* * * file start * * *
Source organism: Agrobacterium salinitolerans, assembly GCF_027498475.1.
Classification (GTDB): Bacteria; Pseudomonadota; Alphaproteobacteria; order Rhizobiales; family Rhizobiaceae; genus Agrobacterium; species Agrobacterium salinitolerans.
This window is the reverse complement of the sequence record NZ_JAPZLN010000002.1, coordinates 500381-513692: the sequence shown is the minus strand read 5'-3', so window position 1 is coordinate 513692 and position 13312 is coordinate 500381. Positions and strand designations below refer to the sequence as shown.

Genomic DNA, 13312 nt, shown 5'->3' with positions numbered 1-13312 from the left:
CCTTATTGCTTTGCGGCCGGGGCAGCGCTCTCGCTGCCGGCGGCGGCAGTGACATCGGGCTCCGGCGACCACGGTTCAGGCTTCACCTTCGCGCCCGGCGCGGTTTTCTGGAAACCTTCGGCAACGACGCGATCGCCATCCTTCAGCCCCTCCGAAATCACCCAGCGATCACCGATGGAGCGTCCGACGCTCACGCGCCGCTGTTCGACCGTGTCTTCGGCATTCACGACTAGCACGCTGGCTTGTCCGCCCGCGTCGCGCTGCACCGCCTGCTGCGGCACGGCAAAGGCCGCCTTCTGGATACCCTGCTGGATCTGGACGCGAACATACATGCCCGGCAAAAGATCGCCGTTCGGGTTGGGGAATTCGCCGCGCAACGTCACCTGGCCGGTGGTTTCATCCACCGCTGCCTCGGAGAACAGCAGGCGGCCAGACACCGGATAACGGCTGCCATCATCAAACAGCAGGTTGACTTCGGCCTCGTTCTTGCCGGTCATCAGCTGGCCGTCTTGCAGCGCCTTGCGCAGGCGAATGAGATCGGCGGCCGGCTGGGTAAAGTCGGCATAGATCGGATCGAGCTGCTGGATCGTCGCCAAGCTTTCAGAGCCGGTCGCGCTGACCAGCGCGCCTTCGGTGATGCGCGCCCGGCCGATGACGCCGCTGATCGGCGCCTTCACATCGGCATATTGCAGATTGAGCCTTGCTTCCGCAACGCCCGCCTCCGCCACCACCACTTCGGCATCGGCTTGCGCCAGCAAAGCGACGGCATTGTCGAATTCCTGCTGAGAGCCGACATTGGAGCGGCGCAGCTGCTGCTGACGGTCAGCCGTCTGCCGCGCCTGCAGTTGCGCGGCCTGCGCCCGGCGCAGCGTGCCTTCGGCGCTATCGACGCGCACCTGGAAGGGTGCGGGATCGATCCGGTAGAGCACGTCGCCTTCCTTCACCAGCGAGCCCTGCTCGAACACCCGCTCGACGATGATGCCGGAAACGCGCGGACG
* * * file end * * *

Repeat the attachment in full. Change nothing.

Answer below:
Source organism: Agrobacterium salinitolerans, assembly GCF_027498475.1.
Classification (GTDB): Bacteria; Pseudomonadota; Alphaproteobacteria; order Rhizobiales; family Rhizobiaceae; genus Agrobacterium; species Agrobacterium salinitolerans.
This window is the reverse complement of the sequence record NZ_JAPZLN010000002.1, coordinates 500381-513692: the sequence shown is the minus strand read 5'-3', so window position 1 is coordinate 513692 and position 13312 is coordinate 500381. Positions and strand designations below refer to the sequence as shown.

Genomic DNA, 13312 nt, shown 5'->3' with positions numbered 1-13312 from the left:
CCTTATTGCTTTGCGGCCGGGGCAGCGCTCTCGCTGCCGGCGGCGGCAGTGACATCGGGCTCCGGCGACCACGGTTCAGGCTTCACCTTCGCGCCCGGCGCGGTTTTCTGGAAACCTTCGGCAACGACGCGATCGCCATCCTTCAGCCCCTCCGAAATCACCCAGCGATCACCGATGGAGCGTCCGACGCTCACGCGCCGCTGTTCGACCGTGTCTTCGGCATTCACGACTAGCACGCTGGCTTGTCCGCCCGCGTCGCGCTGCACCGCCTGCTGCGGCACGGCAAAGGCCGCCTTCTGGATACCCTGCTGGATCTGGACGCGAACATACATGCCCGGCAAAAGATCGCCGTTCGGGTTGGGGAATTCGCCGCGCAACGTCACCTGGCCGGTGGTTTCATCCACCGCTGCCTCGGAGAACAGCAGGCGGCCAGACACCGGATAACGGCTGCCATCATCAAACAGCAGGTTGACTTCGGCCTCGTTCTTGCCGGTCATCAGCTGGCCGTCTTGCAGCGCCTTGCGCAGGCGAATGAGATCGGCGGCCGGCTGGGTAAAGTCGGCATAGATCGGATCGAGCTGCTGGATCGTCGCCAAGCTTTCAGAGCCGGTCGCGCTGACCAGCGCGCCTTCGGTGATGCGCGCCCGGCCGATGACGCCGCTGATCGGCGCCTTCACATCGGCATATTGCAGATTGAGCCTTGCTTCCGCAACGCCCGCCTCCGCCACCACCACTTCGGCATCGGCTTGCGCCAGCAAAGCGACGGCATTGTCGAATTCCTGCTGAGAGCCGACATTGGAGCGGCGCAGCTGCTGCTGACGGTCAGCCGTCTGCCGCGCCTGCAGTTGCGCGGCCTGCGCCCGGCGCAGCGTGCCTTCGGCGCTATCGACGCGCACCTGGAAGGGTGCGGGATCGATCCGGTAGAGCACGTCGCCTTCCTTCACCAGCGAGCCCTGCTCGAACACCCGCTCGACGATGATGCCGGAAACGCGCGGACG